Depending on how the young develop, mammals can be classified into three groups:

Prototheria (monotremes)

  • They are the oldest mammals, they are still oviparous (like reptiles and birds).
  • They have a horny beak, without teeth.
  • His skin is covered by hair.
  • Although they do not have breasts like other mammals, they also produce milk to feed their young. They secrete milk through pores located on both sides of the abdomen. They do not have nipples and their young lap up the milk instead of suckling.
  • The monotreme name means "a single hole", because it has a cloaca, where the digestiveurinary and reproductive systems converge.
  • Examples of monotremes are the platypus (aquatic) and the echidna (terrestrial).

Curiosity: Do you know the echidna?

Surely you know that they are very rare mammals, but do you want to know more?

Did you know that her milk is pink?

Did you know that his penis looks like an arm with four fingers?

Check out this interesting and entertaining twitter thread from Dr. Bioblogo about echidnas.

Marsupials or metatherians

  • They are viviparous animals that are characterized by having a short development in the  maternal uterus, since they do not have a placenta. Later, they complete their development attached to the mammary glands inside the marsupial bag or marsupium. For example, the kangaroo and the koala.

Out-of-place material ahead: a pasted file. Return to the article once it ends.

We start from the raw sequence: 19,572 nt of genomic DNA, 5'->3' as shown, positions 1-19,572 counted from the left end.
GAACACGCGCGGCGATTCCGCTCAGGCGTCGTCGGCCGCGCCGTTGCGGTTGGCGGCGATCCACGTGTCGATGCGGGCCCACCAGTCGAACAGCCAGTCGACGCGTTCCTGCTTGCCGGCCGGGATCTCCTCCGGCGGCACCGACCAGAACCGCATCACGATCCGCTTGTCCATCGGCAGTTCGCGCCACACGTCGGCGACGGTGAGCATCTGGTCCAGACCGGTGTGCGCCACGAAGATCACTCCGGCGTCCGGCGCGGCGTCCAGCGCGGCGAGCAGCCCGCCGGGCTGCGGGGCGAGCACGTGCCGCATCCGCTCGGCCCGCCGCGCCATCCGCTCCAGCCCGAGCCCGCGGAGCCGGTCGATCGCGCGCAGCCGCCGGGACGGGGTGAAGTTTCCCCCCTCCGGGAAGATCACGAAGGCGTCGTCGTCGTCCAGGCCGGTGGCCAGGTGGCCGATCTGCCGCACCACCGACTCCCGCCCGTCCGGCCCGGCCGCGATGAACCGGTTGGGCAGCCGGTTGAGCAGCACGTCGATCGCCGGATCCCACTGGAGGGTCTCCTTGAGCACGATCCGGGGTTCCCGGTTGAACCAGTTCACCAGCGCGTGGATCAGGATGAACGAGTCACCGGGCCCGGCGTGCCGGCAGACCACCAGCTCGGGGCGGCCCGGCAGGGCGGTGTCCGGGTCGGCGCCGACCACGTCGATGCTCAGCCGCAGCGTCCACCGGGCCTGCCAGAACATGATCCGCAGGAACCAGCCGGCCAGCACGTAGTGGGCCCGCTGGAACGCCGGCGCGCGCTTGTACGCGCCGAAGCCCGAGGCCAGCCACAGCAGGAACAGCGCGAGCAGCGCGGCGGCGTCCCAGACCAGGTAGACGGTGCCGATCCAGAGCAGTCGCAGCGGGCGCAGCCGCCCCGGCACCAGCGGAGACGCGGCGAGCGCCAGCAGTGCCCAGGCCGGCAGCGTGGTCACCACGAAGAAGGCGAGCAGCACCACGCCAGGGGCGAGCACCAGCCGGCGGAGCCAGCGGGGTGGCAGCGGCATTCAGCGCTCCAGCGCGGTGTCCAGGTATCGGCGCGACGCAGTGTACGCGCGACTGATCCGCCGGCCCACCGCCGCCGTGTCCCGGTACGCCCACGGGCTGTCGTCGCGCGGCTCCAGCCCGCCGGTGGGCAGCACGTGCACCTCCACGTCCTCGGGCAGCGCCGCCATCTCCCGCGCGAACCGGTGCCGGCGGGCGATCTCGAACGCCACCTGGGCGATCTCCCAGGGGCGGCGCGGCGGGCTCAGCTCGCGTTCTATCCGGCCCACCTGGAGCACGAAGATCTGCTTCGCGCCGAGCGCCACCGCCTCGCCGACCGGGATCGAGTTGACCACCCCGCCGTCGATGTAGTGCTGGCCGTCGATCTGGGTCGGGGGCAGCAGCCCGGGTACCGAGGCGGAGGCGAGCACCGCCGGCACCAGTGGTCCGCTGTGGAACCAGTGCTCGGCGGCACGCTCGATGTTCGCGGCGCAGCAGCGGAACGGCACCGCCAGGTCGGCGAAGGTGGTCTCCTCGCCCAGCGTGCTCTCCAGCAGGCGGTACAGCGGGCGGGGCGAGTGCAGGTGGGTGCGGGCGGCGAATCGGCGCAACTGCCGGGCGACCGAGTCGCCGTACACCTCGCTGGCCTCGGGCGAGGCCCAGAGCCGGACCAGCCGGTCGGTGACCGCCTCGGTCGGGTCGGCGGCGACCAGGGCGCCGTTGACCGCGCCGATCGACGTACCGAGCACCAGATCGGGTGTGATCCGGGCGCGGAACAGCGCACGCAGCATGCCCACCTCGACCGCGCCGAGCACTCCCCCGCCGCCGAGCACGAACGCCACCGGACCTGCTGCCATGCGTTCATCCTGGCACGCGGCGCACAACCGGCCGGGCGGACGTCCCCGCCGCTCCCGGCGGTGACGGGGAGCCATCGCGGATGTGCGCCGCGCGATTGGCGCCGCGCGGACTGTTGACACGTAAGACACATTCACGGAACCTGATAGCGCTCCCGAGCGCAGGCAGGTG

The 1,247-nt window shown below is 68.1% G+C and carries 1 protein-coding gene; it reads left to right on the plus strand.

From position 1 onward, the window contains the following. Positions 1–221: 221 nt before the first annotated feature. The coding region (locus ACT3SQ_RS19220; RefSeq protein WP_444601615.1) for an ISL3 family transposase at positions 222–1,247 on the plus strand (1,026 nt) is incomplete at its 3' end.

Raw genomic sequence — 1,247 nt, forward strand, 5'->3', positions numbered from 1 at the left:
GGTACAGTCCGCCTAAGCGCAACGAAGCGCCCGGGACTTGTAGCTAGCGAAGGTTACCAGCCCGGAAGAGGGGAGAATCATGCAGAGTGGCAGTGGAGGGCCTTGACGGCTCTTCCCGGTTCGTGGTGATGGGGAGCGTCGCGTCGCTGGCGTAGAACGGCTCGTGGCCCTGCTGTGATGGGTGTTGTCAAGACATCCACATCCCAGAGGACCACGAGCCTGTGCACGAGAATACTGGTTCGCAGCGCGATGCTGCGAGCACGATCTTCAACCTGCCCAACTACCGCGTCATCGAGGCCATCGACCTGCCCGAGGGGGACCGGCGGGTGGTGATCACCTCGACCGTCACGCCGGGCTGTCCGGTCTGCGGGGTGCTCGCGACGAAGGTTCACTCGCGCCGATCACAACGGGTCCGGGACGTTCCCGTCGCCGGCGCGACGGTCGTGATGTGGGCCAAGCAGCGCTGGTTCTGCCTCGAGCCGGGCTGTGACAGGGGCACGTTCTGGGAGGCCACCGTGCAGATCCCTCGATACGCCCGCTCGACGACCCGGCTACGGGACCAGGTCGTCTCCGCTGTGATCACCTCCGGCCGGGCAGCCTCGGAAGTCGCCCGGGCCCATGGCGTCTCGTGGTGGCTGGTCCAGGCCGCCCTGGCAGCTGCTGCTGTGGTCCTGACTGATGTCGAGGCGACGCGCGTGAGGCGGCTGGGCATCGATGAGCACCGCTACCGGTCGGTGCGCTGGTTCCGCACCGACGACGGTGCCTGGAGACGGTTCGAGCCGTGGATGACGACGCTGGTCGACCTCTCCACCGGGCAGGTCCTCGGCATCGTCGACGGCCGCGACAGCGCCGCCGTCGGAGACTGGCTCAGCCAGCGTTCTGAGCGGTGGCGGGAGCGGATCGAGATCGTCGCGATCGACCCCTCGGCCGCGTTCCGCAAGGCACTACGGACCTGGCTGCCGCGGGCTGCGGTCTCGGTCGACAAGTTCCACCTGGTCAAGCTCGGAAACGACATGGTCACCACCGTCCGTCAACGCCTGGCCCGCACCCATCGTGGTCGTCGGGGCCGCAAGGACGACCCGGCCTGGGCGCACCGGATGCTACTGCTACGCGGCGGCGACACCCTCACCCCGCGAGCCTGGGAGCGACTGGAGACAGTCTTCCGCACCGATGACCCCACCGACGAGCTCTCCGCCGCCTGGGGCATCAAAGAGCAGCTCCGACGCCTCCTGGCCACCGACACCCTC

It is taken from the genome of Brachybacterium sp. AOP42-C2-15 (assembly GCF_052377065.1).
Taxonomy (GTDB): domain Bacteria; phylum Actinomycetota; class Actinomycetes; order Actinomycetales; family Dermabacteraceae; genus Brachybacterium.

Placental or eutherian

  • They are the most evolved mammals.
  • They are viviparous. The young develop inside the mother's uterus for a long time and are nourished by the placenta, with which it is in contact with the mother. They are born already quite developed.
  • When they are born, the young feed on the milk produced by the mother's mammary glands.
  • There are many different placental orders :
    • Carnivores: like the dog, cat, dog, seal, etc.
    • Insectivoresmoles.
    • Chiroptera: bats.
    • Rodents: mice, shrews.
    • Primates: monkeys and humans.

Mamífera con cría en brazos

Gorila con su cría en brazos

Comparison between monotremes, marsupials and placentals

monotremes marsupials Placentals
They are oviparous They are viviparous They are viviparous
The young develop into eggs The young complete their development in the marsupial bag or marsupium The young develop inside the uterus, nourished by the placenta.
They produce milk, but do not have breasts or nipples. They have mammary glands in the marsupium They have mammary glands
They can be aquatic, like the platypus, or terrestrial, like the echidna They are terrestrial, like the kangaroo and the koala They can be terrestrial, like cats, dogs, and aquatic, like dolphins and whales.


A very important type of mammal, especially for us, is that of humans . Humans are classified within the primates , along with gorillas, chimpanzees, orangutans, etc.

Some of the characteristics of humans are:

  • Bipedalism. Humans are capable of walking upright on their lower limbs.
  • Presence of opposable thumb that allows him to manipulate objects.
  • Great brain development that allows you to communicate through a very complex language.
  • They only have hair on some areas of the body, reducing to fine hair on the rest of the body.